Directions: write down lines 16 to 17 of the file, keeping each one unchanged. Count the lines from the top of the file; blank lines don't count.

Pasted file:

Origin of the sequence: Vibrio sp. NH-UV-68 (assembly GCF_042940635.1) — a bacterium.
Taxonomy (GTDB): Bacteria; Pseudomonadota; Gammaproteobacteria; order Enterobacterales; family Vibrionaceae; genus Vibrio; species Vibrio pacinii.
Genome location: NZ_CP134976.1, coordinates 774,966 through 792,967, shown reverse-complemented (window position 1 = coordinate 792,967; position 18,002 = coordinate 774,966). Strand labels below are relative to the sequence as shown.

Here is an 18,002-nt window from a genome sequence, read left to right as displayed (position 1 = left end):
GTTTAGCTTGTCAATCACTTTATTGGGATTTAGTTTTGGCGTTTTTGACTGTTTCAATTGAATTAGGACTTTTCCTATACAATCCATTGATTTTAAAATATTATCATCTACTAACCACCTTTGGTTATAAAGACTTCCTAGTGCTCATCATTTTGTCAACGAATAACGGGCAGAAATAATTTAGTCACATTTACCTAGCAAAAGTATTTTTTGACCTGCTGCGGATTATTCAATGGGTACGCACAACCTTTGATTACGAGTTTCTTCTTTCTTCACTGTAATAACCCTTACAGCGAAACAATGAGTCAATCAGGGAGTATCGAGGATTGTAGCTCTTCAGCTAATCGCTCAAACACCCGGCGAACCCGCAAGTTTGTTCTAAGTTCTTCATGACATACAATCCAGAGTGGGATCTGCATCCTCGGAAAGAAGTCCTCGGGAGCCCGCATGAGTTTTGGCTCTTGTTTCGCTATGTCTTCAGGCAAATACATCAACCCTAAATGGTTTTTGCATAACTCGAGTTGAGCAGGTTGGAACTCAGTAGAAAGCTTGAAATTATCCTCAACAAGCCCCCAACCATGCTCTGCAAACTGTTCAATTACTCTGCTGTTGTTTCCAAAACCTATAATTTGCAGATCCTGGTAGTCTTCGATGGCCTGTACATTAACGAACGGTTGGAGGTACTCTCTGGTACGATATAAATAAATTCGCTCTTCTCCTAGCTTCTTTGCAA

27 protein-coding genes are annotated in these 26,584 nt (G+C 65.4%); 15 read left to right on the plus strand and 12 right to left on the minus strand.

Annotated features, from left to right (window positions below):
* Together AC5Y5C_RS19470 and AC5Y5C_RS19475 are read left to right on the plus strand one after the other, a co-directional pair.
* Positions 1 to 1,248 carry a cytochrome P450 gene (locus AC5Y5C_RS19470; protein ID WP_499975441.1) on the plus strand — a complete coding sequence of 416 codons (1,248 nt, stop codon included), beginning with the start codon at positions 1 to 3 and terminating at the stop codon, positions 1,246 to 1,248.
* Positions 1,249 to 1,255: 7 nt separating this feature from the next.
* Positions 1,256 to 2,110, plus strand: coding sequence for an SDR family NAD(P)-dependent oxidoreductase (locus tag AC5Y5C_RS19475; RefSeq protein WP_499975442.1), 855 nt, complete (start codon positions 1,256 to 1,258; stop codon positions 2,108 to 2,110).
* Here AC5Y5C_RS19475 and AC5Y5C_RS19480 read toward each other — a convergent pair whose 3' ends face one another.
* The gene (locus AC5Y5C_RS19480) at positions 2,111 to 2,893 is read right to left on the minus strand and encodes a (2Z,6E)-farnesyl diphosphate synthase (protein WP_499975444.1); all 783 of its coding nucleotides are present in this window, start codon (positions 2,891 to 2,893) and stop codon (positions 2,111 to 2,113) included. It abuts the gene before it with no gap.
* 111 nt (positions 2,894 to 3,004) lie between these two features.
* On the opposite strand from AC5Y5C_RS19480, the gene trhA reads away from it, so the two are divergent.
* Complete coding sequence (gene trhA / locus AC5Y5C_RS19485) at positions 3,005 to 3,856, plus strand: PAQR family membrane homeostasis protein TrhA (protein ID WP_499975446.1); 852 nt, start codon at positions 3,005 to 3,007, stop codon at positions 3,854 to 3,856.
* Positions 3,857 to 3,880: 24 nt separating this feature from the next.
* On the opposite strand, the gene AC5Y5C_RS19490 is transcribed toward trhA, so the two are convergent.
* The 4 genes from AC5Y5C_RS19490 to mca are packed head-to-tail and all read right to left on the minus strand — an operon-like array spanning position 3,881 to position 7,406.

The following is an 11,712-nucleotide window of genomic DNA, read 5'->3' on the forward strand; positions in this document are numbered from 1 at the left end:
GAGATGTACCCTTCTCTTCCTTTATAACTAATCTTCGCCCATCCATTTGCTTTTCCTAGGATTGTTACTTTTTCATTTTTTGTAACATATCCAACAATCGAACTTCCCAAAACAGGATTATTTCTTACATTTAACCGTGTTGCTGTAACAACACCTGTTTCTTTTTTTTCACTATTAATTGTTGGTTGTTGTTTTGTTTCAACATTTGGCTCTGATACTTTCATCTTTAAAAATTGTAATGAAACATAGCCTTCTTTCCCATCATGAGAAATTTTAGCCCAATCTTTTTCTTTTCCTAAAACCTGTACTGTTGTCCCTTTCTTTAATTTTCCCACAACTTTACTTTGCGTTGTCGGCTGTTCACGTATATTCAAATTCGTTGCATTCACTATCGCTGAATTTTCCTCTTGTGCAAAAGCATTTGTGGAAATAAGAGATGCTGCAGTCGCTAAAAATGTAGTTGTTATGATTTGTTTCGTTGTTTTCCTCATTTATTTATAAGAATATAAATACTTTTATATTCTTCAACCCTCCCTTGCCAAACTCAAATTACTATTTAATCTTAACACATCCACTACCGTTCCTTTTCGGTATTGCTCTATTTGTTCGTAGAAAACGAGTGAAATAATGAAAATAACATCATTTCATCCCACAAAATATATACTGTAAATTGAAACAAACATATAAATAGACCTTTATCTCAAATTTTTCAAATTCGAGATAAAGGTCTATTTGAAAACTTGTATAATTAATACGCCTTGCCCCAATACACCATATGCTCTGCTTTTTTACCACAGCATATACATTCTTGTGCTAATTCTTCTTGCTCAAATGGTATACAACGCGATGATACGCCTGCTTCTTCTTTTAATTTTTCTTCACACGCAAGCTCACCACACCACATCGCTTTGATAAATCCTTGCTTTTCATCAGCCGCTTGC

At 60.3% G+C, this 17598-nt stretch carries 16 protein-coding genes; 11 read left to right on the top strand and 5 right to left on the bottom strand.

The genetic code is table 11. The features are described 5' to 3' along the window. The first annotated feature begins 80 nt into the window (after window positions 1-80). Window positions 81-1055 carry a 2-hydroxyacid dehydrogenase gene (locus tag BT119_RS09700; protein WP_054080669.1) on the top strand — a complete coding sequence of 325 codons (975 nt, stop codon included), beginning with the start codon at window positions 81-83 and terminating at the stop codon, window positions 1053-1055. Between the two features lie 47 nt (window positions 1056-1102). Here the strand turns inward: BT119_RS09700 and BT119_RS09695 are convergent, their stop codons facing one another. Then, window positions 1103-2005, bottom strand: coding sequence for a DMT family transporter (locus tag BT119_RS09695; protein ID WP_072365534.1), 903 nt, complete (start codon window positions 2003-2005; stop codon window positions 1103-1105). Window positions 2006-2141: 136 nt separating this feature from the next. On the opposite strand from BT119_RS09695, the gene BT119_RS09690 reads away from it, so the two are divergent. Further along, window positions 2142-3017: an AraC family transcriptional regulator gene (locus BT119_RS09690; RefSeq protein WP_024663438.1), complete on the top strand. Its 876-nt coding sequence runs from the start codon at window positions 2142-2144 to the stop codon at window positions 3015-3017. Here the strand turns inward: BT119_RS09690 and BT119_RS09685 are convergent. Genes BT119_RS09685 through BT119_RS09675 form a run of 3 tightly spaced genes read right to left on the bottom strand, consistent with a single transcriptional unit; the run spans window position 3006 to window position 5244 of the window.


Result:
* Complete coding sequence (gene trhA / locus AC5Y5C_RS19485) at positions 3,005 to 3,856, plus strand: PAQR family membrane homeostasis protein TrhA (protein ID WP_499975446.1); 852 nt, start codon at positions 3,005 to 3,007, stop codon at positions 3,854 to 3,856.
* Positions 3,857 to 3,880: 24 nt separating this feature from the next.